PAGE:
Kids’ mental health can struggle during online school. Here’s how teachers are planning ahead.
“When her South Carolina high school went online this spring, Maya Green struggled through the same emotions as many of her fellow seniors: She missed her friends. Her online school assignments were too easy. She struggled to stay focused.
But Green, 18, also found herself working harder for the teachers who knew her well and cared about her.
“My school doesn’t do a ton of lessons on social and emotional learning,” said Green, who just graduated from Charleston County School of the Arts, a magnet school, and is headed to Stanford University. “But I grew up in this creative writing program, and I’m really close to my teachers there, and we had at least one purposeful conversation about my emotions after we moved online.”
From the other teachers, Green didn’t hear much to support her mental health.
That was a common complaint among parents when classes went online in March to stem the spread of coronavirus. With the sudden halt to in-person learning, many students missed their friends, yearned to be out of the house, developed erratic sleep habits and drove their (often working) parents crazy. On top of that, many were dealing with the trauma of sick or dying family members, economic hardship and disruption to the life they once had.
As the pandemic drags on, it’s clear that not all kids are all right. Nearly 3 in 10 parents said their child is experiencing emotional or mental harm because of social distancing and school closures, according to a nationwide Gallup poll in June.
“‘Unmoored’ is the best way I can describe it,” said Michael Rich, associate professor of pediatrics at Harvard Medical School. He’s seen a rise in young patients with anxiety and depression during the pandemic.
“They don’t feel like getting up and going to another Zoom class,” Rich said. “They don’t feel like finishing their college applications.”
As more districts are electing to start the school year virtually, teachers will have to get better at delivering new academic content online while also meeting students’ social and emotional needs.
Schools, Rich said, should think about using the virtual environment to create new relationships between teachers and students.
“Not just one where kids can get help with algebra, but where kids are talking to teachers about what’s going on.”
Fitting it all in: Academic and emotional learning
In normal times, many schools didn’t deliberately set aside time for teaching non-academic “soft skills” such as empathy, determination and self-care. That makes ramping up the focus in a virtual setting, amid a set of challenging circumstances, even more daunting.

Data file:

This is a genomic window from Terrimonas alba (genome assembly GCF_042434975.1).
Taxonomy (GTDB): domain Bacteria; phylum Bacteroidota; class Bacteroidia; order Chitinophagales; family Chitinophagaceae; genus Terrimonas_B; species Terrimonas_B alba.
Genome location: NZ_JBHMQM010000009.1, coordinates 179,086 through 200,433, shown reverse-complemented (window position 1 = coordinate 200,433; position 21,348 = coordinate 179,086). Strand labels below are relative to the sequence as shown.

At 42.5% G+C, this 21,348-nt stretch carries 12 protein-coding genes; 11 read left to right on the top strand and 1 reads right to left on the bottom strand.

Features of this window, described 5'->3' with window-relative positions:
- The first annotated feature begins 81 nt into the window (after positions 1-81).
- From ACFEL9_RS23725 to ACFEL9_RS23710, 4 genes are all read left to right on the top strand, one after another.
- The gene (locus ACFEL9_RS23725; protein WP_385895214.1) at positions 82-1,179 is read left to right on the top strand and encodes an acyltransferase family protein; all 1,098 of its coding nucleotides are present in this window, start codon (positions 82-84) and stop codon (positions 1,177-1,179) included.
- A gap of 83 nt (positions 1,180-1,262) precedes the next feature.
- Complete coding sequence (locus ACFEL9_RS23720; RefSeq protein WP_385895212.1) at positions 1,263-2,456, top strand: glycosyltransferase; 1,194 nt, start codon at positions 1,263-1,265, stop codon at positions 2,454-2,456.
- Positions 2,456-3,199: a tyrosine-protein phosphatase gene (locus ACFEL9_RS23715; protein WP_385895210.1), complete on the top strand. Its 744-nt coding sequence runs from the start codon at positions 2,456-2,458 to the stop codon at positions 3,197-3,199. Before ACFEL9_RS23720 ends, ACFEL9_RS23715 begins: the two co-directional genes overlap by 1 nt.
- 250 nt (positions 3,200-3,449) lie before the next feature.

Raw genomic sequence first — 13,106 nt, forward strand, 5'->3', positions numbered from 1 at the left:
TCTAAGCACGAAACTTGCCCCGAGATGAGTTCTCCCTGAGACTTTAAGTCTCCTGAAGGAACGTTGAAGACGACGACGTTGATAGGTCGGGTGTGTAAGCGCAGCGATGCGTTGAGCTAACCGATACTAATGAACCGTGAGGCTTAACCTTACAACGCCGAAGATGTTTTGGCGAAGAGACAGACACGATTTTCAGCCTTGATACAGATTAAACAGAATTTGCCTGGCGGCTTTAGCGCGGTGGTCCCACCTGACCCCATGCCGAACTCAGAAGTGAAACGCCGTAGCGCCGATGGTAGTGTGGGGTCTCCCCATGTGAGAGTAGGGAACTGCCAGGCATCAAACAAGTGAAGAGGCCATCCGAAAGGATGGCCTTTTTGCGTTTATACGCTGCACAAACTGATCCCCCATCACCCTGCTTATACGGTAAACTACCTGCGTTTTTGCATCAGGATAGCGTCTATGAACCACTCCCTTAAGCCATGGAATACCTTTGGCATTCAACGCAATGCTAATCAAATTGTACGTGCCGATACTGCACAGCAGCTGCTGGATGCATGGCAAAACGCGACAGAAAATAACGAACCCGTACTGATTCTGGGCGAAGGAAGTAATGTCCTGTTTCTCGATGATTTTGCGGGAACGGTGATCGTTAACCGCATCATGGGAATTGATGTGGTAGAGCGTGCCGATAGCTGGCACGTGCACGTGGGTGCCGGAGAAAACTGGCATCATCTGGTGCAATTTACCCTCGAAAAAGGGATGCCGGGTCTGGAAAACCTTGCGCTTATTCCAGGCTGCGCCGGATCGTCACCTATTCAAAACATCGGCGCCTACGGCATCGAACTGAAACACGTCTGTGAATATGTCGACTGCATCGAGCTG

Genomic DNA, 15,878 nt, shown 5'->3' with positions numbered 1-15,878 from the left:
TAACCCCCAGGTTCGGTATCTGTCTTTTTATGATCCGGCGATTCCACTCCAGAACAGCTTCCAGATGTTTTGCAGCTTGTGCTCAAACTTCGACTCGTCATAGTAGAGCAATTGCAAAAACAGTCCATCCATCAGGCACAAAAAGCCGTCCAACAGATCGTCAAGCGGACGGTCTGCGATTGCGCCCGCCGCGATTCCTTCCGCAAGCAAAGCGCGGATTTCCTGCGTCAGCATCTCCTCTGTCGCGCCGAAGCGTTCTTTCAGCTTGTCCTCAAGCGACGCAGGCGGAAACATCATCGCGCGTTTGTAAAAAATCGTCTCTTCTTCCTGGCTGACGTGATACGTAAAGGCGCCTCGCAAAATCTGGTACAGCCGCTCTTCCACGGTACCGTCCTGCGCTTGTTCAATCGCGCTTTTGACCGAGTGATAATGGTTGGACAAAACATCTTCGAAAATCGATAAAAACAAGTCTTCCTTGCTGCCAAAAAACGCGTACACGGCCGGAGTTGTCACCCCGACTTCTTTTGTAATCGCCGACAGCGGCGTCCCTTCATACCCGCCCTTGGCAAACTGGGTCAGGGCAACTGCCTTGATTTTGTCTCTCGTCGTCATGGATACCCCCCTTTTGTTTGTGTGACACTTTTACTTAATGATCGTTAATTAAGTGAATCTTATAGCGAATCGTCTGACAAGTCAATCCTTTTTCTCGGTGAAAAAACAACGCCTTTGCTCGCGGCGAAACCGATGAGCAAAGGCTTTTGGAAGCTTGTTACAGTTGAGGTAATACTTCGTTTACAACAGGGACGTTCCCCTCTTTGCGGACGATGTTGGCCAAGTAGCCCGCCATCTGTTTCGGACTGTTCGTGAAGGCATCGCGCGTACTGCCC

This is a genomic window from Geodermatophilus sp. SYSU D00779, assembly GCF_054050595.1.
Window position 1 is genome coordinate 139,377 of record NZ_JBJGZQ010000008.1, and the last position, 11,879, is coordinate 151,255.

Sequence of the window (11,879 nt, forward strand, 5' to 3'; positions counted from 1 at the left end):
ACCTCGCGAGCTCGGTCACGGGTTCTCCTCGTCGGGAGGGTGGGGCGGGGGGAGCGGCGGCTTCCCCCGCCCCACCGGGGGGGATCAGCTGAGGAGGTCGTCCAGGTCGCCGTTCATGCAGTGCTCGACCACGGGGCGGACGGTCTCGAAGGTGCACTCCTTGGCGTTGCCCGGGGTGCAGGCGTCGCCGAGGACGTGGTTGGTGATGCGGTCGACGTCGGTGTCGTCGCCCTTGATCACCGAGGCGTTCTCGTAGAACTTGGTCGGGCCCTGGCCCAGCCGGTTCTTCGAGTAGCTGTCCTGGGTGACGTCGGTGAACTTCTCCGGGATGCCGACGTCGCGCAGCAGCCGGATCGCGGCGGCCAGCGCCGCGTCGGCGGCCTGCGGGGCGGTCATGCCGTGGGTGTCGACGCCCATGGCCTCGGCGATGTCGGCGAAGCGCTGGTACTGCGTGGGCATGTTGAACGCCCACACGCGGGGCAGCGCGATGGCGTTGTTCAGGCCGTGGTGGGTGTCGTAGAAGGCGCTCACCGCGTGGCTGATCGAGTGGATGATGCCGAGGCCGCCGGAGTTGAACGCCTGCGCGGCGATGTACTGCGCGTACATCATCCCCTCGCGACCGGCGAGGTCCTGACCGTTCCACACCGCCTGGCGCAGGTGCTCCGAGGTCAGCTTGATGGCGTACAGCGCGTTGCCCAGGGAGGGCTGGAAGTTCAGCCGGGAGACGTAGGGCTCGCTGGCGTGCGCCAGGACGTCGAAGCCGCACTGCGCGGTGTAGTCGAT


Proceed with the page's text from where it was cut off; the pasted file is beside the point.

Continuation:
But the world is a stressful place right now, given the global health crisis, economic downturn and protests over racial injustice. It’s important for school staff to nurture emotional connections, child psychologists and mental health experts say, even if addressing students’ academic slide seems more urgent.
There’s a lot of fear and consternation and confusion, but not everyone is living the same pandemic, said Frank Ghinassi, behavioral health leader at RWJBarnabas Health and Rutgers University.
The children most hurt, he said, are those who were already disadvantaged by food or housing instability, domestic violence, unsafe neighborhoods, fragmented families or absent role models.
“The dilemma teachers face in a virtual environment is that they likely know who struggles the most with poverty and other difficulties, and yet virtually they have to treat everyone more or less equal,” Ghinassi said.
Why stress emotional health so much?
In recent years, “social and emotional learning” has become a buzzword in schools, but it doesn’t get as much attention as academic learning because it’s harder to measure progress and results.
But a growing body of research, as well as anecdotal evidence from schools, suggests students perform better academically when they’re taught how to control their emotions and how to develop traits like empathy, determination, a collaborative spirit and the ability to navigate conflict.
“We’re talking about fostering an inclusive environment and caring relationships that elevate student voice and agency,” said Justina Schlund, director of field learning for the Collaborative for Academic, Social, and Emotional Learning, a nonprofit in Chicago. “They can contribute to their own learning, but also contribute to their school and their community.””
Read the full article by Erin Richards, USA Today, here.
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